• Jo Loveland

      No – what we need is for people to realise that the possession of ivory doesn’t make them any better or more invincible than anyone else. What we need to do is change the consumer mindset. It’s been done before.

      • Freedom

        Jo the consumer here,are the very people where these elephants are going to.The chinese have no conscience or compassion,for anything living,even their own children.

        • Jo Loveland

          I think I didn’t make my position clear enough – I am against the creation of farms and the idea that that’s the road China or any other country needs to go down. We need to stop the demand and the only way to do that is to educate the consumer in conjunction with cutting off supply by poaching or any other means. I agree that the majority of Asian countries seem to indulge in unspeakable cruelty to animals – but let those who live in glass houses not throw stones. Unspeakable cruelty to animals happens in every country on earth and no nation is lily white.

          • Marcia Mueller

            Educating people to stop doing things that bring them profit or pleasure is easier said than done. Even trying to stop stupid and reckless behsvior is difficult. Look how many years we have been trying to educate people not to drink and drive or to take drugs.

          • Jo Loveland

            I agree, it is a big ask and won’t be done in 5 minutes…but progress is slowly being made, which is why we must never give up.

    • Gareth Davies

      You are spot on. China is going to breed these animals. Rather like the inbred tragic lions that are bred for canned hunting. The Chinese are unbelievably devious!

    • Freedom

      Geoffroy,my stomach turns at the thought,these slant eyes don’t miss any opportunity to make a quick buck,or eat any rubbish they deem is good in any way.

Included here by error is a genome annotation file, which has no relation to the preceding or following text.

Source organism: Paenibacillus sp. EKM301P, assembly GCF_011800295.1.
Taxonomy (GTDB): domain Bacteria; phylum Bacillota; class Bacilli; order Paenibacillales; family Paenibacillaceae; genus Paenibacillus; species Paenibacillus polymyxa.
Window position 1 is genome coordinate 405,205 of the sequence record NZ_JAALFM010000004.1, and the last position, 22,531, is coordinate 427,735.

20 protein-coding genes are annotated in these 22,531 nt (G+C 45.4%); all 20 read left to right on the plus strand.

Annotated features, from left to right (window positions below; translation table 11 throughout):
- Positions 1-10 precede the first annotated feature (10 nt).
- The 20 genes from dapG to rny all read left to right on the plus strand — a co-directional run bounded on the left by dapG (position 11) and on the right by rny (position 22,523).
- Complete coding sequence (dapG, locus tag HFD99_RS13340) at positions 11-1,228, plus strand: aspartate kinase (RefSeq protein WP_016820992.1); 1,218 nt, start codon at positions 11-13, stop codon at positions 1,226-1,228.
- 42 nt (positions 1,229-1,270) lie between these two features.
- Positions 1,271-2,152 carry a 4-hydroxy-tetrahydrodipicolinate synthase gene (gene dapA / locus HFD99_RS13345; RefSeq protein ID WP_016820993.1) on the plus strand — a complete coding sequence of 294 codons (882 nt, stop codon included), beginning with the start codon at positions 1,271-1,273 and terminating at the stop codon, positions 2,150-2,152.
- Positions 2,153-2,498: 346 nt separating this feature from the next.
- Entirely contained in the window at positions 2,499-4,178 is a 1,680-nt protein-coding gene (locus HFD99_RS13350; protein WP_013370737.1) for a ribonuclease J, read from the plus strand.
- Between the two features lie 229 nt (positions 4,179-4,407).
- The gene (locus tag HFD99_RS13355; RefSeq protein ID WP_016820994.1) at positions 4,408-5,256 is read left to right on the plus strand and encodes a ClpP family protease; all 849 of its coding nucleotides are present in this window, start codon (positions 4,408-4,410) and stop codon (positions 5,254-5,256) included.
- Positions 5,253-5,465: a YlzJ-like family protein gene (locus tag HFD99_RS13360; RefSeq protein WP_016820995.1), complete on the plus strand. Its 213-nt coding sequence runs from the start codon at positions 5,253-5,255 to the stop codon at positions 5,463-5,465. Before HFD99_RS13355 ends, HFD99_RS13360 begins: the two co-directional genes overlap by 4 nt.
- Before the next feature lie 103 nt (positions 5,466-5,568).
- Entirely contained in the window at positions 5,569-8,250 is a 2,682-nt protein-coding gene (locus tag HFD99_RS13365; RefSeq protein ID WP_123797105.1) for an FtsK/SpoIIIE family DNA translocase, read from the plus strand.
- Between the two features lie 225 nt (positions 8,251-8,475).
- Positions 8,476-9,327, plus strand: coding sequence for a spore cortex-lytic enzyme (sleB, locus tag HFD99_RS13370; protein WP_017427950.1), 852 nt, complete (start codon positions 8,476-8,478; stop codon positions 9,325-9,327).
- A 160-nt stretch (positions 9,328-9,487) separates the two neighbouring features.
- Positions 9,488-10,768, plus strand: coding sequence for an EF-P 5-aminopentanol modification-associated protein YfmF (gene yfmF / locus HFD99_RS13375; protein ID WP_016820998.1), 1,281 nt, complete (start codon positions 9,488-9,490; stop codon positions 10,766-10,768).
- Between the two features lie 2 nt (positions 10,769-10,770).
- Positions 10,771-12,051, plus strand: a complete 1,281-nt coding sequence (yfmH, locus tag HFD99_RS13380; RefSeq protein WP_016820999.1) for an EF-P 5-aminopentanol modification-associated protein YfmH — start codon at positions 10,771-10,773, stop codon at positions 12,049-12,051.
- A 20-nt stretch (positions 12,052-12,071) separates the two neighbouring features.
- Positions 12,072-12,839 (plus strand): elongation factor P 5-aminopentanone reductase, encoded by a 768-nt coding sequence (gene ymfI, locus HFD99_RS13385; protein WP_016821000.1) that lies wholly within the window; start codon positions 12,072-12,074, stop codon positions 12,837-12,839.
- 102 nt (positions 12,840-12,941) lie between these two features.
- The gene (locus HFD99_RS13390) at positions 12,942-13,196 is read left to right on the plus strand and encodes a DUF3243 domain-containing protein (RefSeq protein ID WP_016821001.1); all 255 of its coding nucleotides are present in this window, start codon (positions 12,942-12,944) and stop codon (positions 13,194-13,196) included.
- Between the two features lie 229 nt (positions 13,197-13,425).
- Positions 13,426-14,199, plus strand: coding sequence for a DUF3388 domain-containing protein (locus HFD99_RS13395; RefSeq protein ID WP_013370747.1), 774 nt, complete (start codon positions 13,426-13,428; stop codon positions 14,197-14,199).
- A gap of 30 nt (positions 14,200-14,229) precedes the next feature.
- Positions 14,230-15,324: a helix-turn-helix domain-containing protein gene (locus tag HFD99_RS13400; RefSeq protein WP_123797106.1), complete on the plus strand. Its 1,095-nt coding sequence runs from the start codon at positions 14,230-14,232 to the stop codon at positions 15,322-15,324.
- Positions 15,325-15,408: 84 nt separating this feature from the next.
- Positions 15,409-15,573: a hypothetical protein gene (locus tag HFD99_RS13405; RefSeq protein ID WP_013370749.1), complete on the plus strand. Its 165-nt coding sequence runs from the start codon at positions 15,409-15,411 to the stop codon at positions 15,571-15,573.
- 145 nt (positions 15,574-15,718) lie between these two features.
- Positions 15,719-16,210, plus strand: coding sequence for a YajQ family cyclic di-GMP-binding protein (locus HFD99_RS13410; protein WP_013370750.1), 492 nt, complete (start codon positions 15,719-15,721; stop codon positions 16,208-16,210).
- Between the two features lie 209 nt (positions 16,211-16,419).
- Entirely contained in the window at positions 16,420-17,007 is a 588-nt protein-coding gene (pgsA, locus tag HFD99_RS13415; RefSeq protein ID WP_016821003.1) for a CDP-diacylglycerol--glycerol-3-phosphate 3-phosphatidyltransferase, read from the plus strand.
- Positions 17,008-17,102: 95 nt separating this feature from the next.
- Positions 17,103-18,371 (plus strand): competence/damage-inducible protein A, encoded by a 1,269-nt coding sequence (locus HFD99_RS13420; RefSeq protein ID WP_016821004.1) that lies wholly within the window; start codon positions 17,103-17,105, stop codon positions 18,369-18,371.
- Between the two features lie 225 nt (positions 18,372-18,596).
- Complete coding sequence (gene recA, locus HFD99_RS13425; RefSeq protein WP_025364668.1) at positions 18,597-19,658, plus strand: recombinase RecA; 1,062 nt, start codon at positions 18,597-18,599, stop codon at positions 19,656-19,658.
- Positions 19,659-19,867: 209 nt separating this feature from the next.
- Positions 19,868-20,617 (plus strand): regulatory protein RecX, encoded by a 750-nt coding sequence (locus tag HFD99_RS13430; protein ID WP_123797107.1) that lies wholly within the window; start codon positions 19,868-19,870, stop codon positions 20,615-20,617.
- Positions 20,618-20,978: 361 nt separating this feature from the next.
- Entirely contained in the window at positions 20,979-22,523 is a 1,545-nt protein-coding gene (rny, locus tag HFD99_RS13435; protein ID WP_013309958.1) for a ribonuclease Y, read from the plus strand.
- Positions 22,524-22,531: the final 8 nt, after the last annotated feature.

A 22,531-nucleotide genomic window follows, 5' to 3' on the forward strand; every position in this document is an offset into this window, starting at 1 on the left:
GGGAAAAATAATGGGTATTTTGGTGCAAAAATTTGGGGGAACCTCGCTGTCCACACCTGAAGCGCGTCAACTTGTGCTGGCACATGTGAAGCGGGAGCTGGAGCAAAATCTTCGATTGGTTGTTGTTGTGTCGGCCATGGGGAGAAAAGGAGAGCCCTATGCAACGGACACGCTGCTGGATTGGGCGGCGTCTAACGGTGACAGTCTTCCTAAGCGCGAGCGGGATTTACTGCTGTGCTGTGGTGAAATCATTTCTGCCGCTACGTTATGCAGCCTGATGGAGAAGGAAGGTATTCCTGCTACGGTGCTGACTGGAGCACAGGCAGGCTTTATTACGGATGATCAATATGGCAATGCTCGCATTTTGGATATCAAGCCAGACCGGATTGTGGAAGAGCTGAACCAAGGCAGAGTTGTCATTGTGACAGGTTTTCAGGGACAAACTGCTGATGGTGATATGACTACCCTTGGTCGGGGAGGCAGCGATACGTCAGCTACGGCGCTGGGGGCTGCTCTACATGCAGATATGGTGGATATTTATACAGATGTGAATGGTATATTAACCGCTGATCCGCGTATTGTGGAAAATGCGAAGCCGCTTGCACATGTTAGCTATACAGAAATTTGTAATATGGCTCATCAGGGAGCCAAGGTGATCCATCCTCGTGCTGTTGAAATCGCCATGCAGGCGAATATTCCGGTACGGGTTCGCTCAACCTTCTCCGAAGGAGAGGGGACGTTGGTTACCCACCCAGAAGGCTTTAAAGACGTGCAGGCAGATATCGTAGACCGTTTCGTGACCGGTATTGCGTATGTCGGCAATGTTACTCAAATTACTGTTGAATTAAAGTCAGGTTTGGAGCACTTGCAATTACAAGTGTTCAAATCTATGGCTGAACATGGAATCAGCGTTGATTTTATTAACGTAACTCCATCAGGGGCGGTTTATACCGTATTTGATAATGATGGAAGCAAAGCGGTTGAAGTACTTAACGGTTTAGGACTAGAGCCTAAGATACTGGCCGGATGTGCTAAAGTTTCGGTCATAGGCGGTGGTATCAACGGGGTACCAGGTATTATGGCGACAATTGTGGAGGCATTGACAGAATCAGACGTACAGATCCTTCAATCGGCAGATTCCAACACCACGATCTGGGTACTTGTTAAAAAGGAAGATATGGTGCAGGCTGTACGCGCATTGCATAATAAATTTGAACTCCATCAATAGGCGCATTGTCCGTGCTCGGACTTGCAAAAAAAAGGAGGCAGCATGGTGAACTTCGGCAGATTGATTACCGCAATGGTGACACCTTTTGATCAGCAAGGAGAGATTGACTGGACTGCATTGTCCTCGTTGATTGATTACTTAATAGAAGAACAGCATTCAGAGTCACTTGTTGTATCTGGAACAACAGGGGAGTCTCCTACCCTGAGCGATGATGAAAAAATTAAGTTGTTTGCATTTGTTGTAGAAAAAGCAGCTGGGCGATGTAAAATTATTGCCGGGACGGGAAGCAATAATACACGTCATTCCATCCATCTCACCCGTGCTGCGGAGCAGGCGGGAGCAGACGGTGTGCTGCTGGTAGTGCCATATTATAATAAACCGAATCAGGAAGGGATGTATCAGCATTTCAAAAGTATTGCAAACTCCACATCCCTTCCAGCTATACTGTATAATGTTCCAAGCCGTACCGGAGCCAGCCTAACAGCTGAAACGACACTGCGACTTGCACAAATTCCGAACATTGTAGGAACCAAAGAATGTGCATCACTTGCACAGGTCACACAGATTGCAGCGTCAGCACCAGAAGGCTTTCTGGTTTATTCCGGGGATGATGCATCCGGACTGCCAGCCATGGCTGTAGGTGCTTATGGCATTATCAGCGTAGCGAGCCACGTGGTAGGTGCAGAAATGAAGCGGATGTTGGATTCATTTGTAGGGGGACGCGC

• BSzasz

      Western zoos are now impregnating females as early as age 3 !!! This means that the zoos can get calves out of their herds before the poor conditions of captivity kill them. Because their ailments like foot rot and arthritis are relatively slow to develop.
      The ivory from most of the “unneeded” males could be taken whenever they want, depending on whether they are breeding for size or quantity .

  • ROMY KARENINA

    Humans are just too cruel. and greedy and ignorant . they do not respect nature and just use it for their profits and enrtertainments. those babies will die form lack of motherly care. The mothers distress will not be taken into account either as she will attack humans in revenge.

  • Y. Reed

    Dear President Mnangagwa,
    Return Zimbabwe’s dignity by bringing to justice the people, operators and officials who are benefiting from the sale to China, of baby elephants.
    These animals belong to ALL of Zimbabwe, not a few greedy, ruthless money hungry criminals.
    The money, baby Elephants, plus justice, restoration of Zimbabwe’s good name must be returned to your good people, so that Zimbabwean’s can hold up their heads in the world arena and with pride say …… “see, we did it!”.
    People around the world are watching and waiting.
    It is in your power to stop this – please, step up and be counted for all the people of Zimbabwe.

    • Freedom

      I just pray and hope the new president is not going to carry on where Mugabe left.

      • Y.Reed

        I believe in the power of prayer, but at this 12th hour we need to find out which park, which park officials and which minister authorized the permits.
        Surely only then, can social media be used to be constructive in our help?

  • Jhm0699

    Peter Stroud is so correct that elephants cannot thrive in zoos. The average lifespan of a zoo elephant is a mere 40 years. That’s only a little more than 1/2 the normal lifespan. These dozens of babies being sent to China are doomed to a lifetime of misery and with the abuses in China will live less than 40. I get physically ill thinking about all those babies.

    • Freedom

      It is also well known that animals in captivity struggle to breed.I can’t imagine what awaits these poor animals once they reach their destination.

      • Wheretonow

        Probably going to become their ivory farm. Then they can say they are not breaking the ban on ivory!!!

  • Whattheh***

    OF COURSE IT IS EVIL – but that will not stop it from happening. People are being treated in inhuman ways, and not much is done about that, so.. if we imagine that there will be lots of care about animals and their plight – then we are all completely insane. As long as you have greed in this world very little of support from governments can be expected, especially in Africa. Lots of lip service and nothing else!

  • Rupert Pitt

    I hope the President of Zimbabwe will not allow the transport of baby elephants to China its cruel.

  • Ann

    ANIMAL RIGHTS NOW